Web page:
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I've thought of phaetons as sporting vehicles, which would be driven by the owner, but this looks like a coachman-driven vehicle. It's hard to be sure, since we're dealing with a drawing rather than a photograph, but the cushioned seat at the back with its overhead covering indicates that this was not intended for servants or luggage, as is the case in the demi-mail phaeton in which my characters travel in Scandal Wears Satin. This is a good reminder that carriages were not built on an assembly line, and different coach builders had their own distinctive style, which would also incorporate the customer's particular wishes. In this case, it seems the climate was taken into account as well.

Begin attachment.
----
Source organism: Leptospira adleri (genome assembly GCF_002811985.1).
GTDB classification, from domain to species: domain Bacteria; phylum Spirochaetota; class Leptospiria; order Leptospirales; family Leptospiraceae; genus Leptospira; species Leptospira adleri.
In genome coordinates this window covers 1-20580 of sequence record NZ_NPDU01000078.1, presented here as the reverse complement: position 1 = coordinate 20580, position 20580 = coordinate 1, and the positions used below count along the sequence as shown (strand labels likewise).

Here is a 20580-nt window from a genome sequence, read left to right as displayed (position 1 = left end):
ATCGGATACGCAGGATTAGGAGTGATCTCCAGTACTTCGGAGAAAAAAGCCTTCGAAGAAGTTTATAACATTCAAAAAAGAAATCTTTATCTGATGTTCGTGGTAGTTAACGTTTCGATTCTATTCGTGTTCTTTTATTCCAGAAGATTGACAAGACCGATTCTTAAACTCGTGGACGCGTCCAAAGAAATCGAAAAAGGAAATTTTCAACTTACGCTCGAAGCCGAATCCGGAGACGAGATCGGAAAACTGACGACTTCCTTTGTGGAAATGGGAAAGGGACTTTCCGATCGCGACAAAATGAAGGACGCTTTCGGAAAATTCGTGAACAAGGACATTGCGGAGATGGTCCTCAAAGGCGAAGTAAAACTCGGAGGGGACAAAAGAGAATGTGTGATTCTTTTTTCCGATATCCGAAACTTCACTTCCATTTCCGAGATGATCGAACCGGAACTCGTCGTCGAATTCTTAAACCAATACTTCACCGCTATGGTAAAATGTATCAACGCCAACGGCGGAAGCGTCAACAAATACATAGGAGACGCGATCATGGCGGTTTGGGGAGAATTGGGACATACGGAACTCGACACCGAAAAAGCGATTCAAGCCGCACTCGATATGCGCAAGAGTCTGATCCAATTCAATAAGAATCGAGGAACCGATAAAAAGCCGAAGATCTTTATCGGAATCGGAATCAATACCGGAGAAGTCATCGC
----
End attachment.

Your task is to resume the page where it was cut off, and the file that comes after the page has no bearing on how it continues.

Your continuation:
From Ackermann's Repository for November 1819.
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